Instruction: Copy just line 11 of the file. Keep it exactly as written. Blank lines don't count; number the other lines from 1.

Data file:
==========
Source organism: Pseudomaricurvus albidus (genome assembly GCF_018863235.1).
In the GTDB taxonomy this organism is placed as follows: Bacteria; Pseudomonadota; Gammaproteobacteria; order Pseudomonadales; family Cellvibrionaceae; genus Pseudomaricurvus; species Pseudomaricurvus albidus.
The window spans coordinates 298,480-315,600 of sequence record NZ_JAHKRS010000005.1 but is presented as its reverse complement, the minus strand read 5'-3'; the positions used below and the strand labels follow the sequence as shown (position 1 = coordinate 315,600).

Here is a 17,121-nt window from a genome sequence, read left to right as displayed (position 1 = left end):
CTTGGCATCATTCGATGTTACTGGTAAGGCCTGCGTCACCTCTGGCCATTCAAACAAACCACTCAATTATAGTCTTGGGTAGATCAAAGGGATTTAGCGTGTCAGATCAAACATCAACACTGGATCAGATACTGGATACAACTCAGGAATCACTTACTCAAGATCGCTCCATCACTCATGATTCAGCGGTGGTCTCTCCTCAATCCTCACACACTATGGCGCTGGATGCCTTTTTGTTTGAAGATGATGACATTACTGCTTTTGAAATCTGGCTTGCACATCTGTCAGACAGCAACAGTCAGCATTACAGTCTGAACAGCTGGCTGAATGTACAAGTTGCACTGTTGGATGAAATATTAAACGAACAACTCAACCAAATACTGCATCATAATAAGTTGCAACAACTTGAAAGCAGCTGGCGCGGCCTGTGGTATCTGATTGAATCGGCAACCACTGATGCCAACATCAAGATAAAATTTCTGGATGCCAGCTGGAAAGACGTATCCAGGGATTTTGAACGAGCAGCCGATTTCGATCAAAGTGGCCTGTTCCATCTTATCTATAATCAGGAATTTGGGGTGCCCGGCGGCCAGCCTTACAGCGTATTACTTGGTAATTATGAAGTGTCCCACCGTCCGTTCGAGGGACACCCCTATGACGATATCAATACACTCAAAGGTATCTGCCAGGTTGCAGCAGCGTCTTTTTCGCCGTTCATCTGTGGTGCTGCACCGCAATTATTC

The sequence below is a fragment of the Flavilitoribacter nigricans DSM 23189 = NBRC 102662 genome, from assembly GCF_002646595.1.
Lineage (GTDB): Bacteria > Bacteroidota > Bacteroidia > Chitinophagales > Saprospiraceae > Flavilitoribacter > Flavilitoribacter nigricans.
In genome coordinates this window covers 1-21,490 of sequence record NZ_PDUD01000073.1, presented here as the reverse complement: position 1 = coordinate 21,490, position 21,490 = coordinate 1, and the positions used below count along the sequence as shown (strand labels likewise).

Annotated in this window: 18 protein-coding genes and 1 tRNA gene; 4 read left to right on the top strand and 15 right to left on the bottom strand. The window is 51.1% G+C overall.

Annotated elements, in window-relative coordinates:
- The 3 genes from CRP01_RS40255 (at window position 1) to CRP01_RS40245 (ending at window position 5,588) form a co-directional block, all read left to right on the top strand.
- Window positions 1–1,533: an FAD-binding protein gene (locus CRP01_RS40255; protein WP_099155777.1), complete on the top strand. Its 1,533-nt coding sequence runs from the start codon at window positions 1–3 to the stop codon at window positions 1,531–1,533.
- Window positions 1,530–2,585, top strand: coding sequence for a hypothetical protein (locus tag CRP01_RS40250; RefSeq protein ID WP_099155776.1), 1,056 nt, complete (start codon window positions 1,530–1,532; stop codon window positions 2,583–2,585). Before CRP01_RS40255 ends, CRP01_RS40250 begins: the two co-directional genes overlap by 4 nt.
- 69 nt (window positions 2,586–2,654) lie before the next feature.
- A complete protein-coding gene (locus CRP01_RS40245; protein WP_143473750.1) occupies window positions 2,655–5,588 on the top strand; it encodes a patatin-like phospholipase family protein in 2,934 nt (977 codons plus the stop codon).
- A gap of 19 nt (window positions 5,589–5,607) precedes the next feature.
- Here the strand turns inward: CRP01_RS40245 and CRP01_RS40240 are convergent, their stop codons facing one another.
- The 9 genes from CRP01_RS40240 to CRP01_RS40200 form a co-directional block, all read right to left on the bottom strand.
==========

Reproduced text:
- The 3 genes from CRP01_RS40255 (at window position 1) to CRP01_RS40245 (ending at window position 5,588) form a co-directional block, all read left to right on the top strand.